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Short-cycle prescribing puts a lid on medication waste


With more and more costly drugs breaking the bank for patients and payers, managed care organizations are developing programs to reduce a small niche of waste associated with early discontinuation of medication therapy.

Key Points

With more and more costly drugs breaking the bank for patients and payers, managed care organizations are developing programs to reduce a small niche of waste associated with early discontinuation of medication therapy. For example, a plan might reimburse for a full supply of a drug, which might be later discarded by a patient after only 1 dose. Managing this waste is an opportunity for added savings.

Express Scripts estimates such pharmacy-related waste will exceed $1.2 trillion between 2010 and 2014. Last year it exceeded $403 billion.

"Challenges such as side effects can result in a portion of medication going to waste," said Rhonda Letwin, RN, director, specialty reporting and analytics, Walgreen's Specialty Pharmacy.

"Patients new to these drugs often find the medication dosing and administration instructions to be complex," she said. "Because there is less physician oversight of self-administered oral chemotherapies compared with intravenous chemotherapies, there may be a delay before a physician is made aware of a patient experiencing medication side effects and resultant nonadherence."

Waste in specialty pharmacy is more apparent than for other drugs.

"If a patient throws away half of a $20,000 prescription that is not proving effective, it is noticeable," said Matt Totterdale, vice president of specialty pharmacy for Express Scripts.

He said stakeholders have to coordinate benefits across a spectrum of care, integrate information technology systems across sites, and provide an "uber set of data," despite the variety of information generated by providers.

Express Scripts relies on its medical benefit management program, which combines utilization and reimbursement management for appropriate drug use. "The idea is to blow all the waste out of the system, not just move it from one place to another," he said.

Walgreens Specialty Pharmacy created its Oral Oncology Cycle Management Program to support patients who take certain oral chemotherapy drugs. Pharmacists and oncology nurses contact patients at predetermined intervals during their first month of therapy to assess the patients' behaviors. Nurses educate them about potential side effects and confirm medication adherence.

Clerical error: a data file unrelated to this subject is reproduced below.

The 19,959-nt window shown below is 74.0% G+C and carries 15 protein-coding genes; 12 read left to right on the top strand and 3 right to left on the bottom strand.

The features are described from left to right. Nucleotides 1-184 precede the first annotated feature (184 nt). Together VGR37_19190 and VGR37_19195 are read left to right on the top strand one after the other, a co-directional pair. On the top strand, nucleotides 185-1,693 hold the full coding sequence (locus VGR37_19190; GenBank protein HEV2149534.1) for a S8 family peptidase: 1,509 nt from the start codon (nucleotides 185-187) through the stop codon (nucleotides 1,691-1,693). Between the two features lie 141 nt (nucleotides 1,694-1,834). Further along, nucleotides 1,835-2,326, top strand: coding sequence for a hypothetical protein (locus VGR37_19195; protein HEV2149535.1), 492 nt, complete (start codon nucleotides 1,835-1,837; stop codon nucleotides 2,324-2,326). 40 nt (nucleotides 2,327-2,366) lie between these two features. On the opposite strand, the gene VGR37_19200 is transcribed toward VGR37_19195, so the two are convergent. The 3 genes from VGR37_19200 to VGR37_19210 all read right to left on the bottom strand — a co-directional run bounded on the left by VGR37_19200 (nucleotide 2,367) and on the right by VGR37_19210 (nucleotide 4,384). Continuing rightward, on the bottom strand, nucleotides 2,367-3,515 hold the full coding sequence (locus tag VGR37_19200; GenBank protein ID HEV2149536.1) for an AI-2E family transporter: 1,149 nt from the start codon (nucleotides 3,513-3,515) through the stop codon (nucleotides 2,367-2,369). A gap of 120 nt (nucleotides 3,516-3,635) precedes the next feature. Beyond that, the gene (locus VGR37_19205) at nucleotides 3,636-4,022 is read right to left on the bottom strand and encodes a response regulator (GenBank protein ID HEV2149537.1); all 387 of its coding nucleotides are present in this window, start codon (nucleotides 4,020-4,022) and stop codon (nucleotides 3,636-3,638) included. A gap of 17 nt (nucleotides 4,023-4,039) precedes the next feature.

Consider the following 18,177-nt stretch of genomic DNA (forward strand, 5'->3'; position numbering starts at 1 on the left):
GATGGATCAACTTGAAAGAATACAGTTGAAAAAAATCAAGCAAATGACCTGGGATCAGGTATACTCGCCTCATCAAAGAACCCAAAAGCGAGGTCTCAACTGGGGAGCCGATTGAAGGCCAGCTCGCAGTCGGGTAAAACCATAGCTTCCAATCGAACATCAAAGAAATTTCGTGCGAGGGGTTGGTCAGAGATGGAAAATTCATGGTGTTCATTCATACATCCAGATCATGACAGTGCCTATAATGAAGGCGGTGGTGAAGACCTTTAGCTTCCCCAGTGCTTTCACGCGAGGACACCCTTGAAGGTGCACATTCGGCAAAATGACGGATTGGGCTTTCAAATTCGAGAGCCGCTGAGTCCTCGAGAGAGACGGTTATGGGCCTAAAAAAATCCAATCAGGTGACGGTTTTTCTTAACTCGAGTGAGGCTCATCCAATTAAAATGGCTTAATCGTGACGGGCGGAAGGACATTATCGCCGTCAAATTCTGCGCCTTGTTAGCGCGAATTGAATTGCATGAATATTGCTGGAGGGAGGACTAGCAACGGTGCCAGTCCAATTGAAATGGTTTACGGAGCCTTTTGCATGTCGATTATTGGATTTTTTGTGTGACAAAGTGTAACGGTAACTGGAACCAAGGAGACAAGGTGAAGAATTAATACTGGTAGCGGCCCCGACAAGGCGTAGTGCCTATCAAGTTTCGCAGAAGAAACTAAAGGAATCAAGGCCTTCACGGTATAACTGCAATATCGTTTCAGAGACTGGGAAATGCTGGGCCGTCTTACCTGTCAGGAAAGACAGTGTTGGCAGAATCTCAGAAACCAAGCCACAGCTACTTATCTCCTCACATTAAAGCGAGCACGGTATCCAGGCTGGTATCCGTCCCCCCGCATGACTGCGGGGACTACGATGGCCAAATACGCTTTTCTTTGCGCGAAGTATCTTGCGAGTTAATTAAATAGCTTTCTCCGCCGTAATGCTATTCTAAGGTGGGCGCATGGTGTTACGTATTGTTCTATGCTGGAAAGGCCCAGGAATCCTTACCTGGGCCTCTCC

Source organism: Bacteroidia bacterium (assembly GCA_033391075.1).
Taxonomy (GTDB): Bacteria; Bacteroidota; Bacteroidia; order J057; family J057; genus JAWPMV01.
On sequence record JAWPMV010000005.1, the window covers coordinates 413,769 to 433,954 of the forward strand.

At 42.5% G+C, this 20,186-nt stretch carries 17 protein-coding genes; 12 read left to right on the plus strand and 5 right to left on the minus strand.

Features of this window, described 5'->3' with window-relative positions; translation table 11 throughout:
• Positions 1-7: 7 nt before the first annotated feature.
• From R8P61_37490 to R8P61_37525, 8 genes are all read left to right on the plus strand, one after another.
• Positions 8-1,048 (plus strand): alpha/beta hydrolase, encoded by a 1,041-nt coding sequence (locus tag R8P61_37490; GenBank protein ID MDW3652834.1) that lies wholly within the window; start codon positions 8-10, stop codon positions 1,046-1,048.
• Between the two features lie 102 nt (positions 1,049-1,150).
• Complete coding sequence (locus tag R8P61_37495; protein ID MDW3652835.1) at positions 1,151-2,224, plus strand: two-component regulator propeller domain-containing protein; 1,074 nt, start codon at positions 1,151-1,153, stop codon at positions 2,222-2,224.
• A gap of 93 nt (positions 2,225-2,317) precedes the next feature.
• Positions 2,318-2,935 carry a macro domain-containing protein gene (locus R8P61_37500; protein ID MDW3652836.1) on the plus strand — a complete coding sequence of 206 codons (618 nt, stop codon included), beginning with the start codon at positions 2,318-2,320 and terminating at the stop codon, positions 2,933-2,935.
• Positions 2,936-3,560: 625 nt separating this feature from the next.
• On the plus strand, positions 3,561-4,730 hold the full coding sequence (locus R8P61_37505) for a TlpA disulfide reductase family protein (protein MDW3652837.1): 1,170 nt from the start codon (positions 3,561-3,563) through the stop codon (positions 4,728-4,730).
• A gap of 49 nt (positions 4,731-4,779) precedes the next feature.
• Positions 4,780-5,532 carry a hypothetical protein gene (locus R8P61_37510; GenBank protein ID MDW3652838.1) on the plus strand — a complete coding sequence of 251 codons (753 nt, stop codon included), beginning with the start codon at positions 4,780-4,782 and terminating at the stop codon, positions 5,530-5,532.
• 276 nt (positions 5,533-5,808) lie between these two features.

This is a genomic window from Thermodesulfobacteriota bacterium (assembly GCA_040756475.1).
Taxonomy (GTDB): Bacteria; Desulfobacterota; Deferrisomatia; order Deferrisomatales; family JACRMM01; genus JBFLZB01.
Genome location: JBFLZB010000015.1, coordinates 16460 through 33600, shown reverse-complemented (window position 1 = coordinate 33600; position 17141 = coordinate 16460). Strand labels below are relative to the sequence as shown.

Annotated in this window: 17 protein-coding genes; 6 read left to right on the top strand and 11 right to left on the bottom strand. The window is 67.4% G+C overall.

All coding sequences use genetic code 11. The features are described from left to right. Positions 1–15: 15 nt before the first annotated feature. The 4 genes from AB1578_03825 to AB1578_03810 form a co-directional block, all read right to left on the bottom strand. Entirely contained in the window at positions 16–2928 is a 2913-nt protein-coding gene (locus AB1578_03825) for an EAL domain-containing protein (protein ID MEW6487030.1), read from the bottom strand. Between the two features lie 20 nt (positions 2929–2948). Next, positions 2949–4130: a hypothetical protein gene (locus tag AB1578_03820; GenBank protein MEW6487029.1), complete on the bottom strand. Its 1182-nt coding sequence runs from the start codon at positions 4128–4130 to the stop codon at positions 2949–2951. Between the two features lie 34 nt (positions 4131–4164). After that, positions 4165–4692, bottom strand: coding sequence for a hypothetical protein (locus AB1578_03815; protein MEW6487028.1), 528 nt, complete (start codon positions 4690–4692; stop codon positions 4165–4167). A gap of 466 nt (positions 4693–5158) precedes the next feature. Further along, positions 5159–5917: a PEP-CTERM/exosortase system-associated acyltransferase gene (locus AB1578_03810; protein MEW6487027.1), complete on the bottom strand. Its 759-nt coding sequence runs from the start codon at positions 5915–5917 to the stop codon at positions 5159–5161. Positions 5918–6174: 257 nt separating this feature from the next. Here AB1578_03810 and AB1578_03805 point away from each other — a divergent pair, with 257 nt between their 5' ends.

If an adverse event is noted, the team responds according to established protocols and contacts the physician as necessary, Letwin said. The evaluation can lead to changes in medication therapy regimens or discontinuation of therapy without medication waste. At the conclusion of the first month of therapy, physicians receive a report that details the date the patient started and stopped therapy, adverse reactions or side effects, and interventions performed on the patient's behalf.

The oral oncology drug program manages 3 medications-Nexavar (sorafenib), Sutent (sunitinib), and Tarceva (erlotinib)-chosen because of their high toxicity levels and high cost. Participants include all patients who are new to the therapies and receive the 3 drugs through one of Walgreens' central dispensing facilities. The latest results, collected over 31 months, translate to a potential of $2.1 million in savings if all patients had participated in the monitored dispensing option and improved rates of persistency with their therapy during the initial fills. The increase in persistency reflects the benefits of access to clinical support between physician office visits, Letwin said.

Regence Rx, a PBM in Portland, Ore., contracts Walgreens as its preferred specialty pharmacy. Lynn Nishida, director, pharmacy services for Regence Rx, said its strategy helps to mitigate waste as pharmacists work with members and their physicians to dispense smaller quantities if appropriate. "We avoid disincentives for [the lower quantity] supply by charging only a portion of the copayment," Nishida said.


Medco Health Solutions sponsors a similar program, called the First Cycle Optimization Program that uses therapy management protocols to support patients and minimize drug waste.

"Following evidence-based therapy recommendations ensures that drugs are only used in situations where clinical benefit is expected," said Milayna Subar, MD, vice president and national practice leader, Medco's Oncology Therapeutic Resource Center. "Ensuring that patients have a clear understanding of how and when to take a medication, as well as expected side effects, is a key to preventing waste."

If there is a loss of life during the first cycle of treatment, Medco will reimburse 50% of the cost of select oral chemotherapy medications to plan sponsors enrolled in an exclusive dispensing program with the PBM.

In April, the Centers for Medicare & Medicaid Services postponed a ruling that would require long-term care facilities, which serve Medicare Part D members, to dispense oral brand-name prescription drugs in 7-day increments in order to reduce waste from unused medications. The time period has been extended to 14 days or less and will go into effect in 2013.

"We are concerned that 7 days will cost 4 times more to deliver drugs, require additional labor, and may even result in deploying expensive technology," said William Popomaronis, vice president, National Community Pharmacists Association. NCPA's primary objection to the original rule is the lack of evidence supporting any savings from 7-day dispensing.

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